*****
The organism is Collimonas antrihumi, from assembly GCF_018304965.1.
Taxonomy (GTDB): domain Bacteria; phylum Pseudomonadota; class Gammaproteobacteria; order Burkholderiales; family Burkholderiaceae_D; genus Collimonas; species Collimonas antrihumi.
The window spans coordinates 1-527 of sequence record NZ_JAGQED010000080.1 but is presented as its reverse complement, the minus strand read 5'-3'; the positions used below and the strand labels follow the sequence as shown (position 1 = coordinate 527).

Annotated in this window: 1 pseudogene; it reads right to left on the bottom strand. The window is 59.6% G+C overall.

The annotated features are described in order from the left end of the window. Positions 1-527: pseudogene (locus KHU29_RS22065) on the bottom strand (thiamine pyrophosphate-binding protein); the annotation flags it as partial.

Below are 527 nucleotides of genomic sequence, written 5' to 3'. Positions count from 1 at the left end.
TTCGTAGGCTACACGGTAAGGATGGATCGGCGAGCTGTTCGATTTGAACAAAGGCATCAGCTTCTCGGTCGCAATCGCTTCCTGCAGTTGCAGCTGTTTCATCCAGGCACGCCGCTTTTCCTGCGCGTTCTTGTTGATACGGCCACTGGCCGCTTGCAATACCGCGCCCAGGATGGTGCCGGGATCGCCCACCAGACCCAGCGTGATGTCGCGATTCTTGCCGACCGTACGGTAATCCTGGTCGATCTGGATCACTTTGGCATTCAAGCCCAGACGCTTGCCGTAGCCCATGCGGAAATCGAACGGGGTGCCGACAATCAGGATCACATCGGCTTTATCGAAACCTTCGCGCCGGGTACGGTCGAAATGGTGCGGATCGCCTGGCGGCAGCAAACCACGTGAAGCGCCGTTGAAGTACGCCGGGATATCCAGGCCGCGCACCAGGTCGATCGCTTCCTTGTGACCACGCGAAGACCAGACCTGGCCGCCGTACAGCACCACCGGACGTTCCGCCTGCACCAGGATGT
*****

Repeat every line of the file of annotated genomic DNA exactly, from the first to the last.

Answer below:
The organism is Collimonas antrihumi, from assembly GCF_018304965.1.
Taxonomy (GTDB): domain Bacteria; phylum Pseudomonadota; class Gammaproteobacteria; order Burkholderiales; family Burkholderiaceae_D; genus Collimonas; species Collimonas antrihumi.
The window spans coordinates 1-527 of sequence record NZ_JAGQED010000080.1 but is presented as its reverse complement, the minus strand read 5'-3'; the positions used below and the strand labels follow the sequence as shown (position 1 = coordinate 527).

Annotated in this window: 1 pseudogene; it reads right to left on the bottom strand. The window is 59.6% G+C overall.

The annotated features are described in order from the left end of the window. Positions 1-527: pseudogene (locus KHU29_RS22065) on the bottom strand (thiamine pyrophosphate-binding protein); the annotation flags it as partial.

Below are 527 nucleotides of genomic sequence, written 5' to 3'. Positions count from 1 at the left end.
TTCGTAGGCTACACGGTAAGGATGGATCGGCGAGCTGTTCGATTTGAACAAAGGCATCAGCTTCTCGGTCGCAATCGCTTCCTGCAGTTGCAGCTGTTTCATCCAGGCACGCCGCTTTTCCTGCGCGTTCTTGTTGATACGGCCACTGGCCGCTTGCAATACCGCGCCCAGGATGGTGCCGGGATCGCCCACCAGACCCAGCGTGATGTCGCGATTCTTGCCGACCGTACGGTAATCCTGGTCGATCTGGATCACTTTGGCATTCAAGCCCAGACGCTTGCCGTAGCCCATGCGGAAATCGAACGGGGTGCCGACAATCAGGATCACATCGGCTTTATCGAAACCTTCGCGCCGGGTACGGTCGAAATGGTGCGGATCGCCTGGCGGCAGCAAACCACGTGAAGCGCCGTTGAAGTACGCCGGGATATCCAGGCCGCGCACCAGGTCGATCGCTTCCTTGTGACCACGCGAAGACCAGACCTGGCCGCCGTACAGCACCACCGGACGTTCCGCCTGCACCAGGATGT